Failing Upwards

A story of how I made my first CLI app for the Flatiron School

I was given the task of creating a CLI application that pulls data from an external source. Was this task easy? Absolutely not. But did I learn more than I thought possible? The answer is a resounding yes.

Before I start getting technical, I just want to let whomever is reading this know that coding is not easy, but never EVER let the fear of failure keep you from succeeding. I have a tiny voice in my head that likes to tell me I can’t accomplish my goals, but I like to tell that voice to shut up and move to the side.

Git up and GO!

Okay, now lets get technical: my project began by creating a repository on GitHub. Open your terminal and create a directory for your new app. This will create a folder that you can open in your code editor. Go through and create all of your sub-directories utilizing the commands “mkdir” to make directories and “touch” to make files. Afterwards, your setup should look similar to this:

As you can see, I created a file to run my app, a ruby file to require all files necessary to run the app (also known as the environment), and in my library, I have three separate ruby files that are responsible for accessing the API, defining attributes for my Character class, and creating the command line interface. The environment file will require all of the files and gems necessary to run the application. The run file is responsible for….you guessed it, running the app! It also requires the environment file as well. So, when it’s time to run the application, typing “ruby bin/run” will do the job.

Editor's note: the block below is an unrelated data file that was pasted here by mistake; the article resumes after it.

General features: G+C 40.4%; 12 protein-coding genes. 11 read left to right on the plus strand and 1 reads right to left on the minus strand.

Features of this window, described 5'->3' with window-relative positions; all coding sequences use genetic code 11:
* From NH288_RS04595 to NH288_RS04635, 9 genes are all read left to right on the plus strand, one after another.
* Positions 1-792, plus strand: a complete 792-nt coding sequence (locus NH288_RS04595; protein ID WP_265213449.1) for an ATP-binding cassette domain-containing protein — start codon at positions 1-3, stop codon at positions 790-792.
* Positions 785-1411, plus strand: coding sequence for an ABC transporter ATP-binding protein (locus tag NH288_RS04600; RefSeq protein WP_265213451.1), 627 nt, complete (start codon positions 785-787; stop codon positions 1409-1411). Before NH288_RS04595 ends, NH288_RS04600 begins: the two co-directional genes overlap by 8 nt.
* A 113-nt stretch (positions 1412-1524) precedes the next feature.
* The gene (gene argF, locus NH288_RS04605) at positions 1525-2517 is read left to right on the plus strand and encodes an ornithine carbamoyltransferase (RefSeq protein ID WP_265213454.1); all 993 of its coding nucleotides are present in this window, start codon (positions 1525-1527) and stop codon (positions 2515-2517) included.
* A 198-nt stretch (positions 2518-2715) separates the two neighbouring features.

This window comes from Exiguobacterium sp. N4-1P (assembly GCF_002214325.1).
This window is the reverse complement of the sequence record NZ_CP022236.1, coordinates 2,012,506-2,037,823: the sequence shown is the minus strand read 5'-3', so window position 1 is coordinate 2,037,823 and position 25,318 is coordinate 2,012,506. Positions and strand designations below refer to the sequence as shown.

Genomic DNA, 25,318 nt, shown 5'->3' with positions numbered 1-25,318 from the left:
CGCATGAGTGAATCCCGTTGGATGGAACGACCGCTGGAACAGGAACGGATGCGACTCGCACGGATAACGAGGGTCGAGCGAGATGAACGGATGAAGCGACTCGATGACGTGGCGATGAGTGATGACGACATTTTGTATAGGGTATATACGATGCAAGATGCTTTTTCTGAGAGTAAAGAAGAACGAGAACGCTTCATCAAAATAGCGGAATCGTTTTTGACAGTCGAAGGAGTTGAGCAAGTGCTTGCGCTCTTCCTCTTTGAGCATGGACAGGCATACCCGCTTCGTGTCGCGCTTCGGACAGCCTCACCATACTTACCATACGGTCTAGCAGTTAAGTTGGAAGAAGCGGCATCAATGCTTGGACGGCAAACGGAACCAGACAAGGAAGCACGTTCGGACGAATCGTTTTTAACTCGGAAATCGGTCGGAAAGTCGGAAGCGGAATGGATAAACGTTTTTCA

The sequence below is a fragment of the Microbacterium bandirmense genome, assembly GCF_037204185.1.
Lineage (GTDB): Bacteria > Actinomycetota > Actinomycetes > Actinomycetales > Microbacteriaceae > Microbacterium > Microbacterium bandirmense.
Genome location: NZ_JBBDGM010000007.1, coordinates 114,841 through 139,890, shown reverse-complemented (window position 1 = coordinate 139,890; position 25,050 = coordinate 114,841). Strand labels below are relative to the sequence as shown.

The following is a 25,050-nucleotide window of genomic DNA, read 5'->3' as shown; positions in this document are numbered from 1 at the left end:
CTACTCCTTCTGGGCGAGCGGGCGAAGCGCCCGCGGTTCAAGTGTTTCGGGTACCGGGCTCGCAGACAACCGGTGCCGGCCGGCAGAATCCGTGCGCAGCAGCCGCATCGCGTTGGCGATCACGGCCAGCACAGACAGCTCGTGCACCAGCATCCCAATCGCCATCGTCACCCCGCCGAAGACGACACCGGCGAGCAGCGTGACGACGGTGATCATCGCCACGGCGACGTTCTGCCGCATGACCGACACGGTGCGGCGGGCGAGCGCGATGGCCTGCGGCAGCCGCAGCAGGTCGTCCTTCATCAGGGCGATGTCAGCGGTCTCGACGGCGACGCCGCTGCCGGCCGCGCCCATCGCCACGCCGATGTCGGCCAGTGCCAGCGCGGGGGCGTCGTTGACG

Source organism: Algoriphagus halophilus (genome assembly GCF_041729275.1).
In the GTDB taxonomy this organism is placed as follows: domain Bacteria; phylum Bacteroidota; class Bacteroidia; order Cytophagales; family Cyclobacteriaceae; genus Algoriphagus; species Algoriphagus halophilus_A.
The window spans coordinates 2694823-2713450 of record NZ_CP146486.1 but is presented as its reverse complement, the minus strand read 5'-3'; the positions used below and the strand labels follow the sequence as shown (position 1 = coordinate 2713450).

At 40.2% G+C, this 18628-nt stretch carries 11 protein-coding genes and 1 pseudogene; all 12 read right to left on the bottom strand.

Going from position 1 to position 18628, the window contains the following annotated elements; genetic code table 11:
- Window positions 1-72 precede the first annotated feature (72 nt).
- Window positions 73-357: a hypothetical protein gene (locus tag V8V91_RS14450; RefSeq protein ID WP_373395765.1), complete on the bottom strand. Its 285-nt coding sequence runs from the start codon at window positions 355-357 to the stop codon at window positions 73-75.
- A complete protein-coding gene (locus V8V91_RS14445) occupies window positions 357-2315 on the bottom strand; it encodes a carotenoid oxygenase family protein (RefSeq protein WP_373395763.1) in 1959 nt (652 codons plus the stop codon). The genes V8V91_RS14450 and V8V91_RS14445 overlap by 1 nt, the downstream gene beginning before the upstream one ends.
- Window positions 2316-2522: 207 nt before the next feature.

HTTParty All Night Long

So I have an API that I want to use, but how do I access it? First, I installed HTTParty to create my Gemfile. I started by making a get request through HTTParty to pull data from the API. I absolutely loved using this gem as it makes the response/request process so much simpler. I didn’t even have to require JSON to parse any data.

Now, I have access to all of the information in one massive array of nested hashes with all of the information I need. Before I continue working on my API request, I immediately create my Character class to start setting attributes for the data I want my user to see. I decided to use mass assignment when setting up attributes in my initialize method, as that is muuchhh easier, as opposed to manually passing though every attribute. Mass assignment allows us to initialize objects with a hash. As you can see below, we use string interpolation to enable the key to correspond with the attributes we are setting and the value will represent the values of the attributes. We use the .send method as simply another way to call a method that allows us to be more dynamic as we write our code.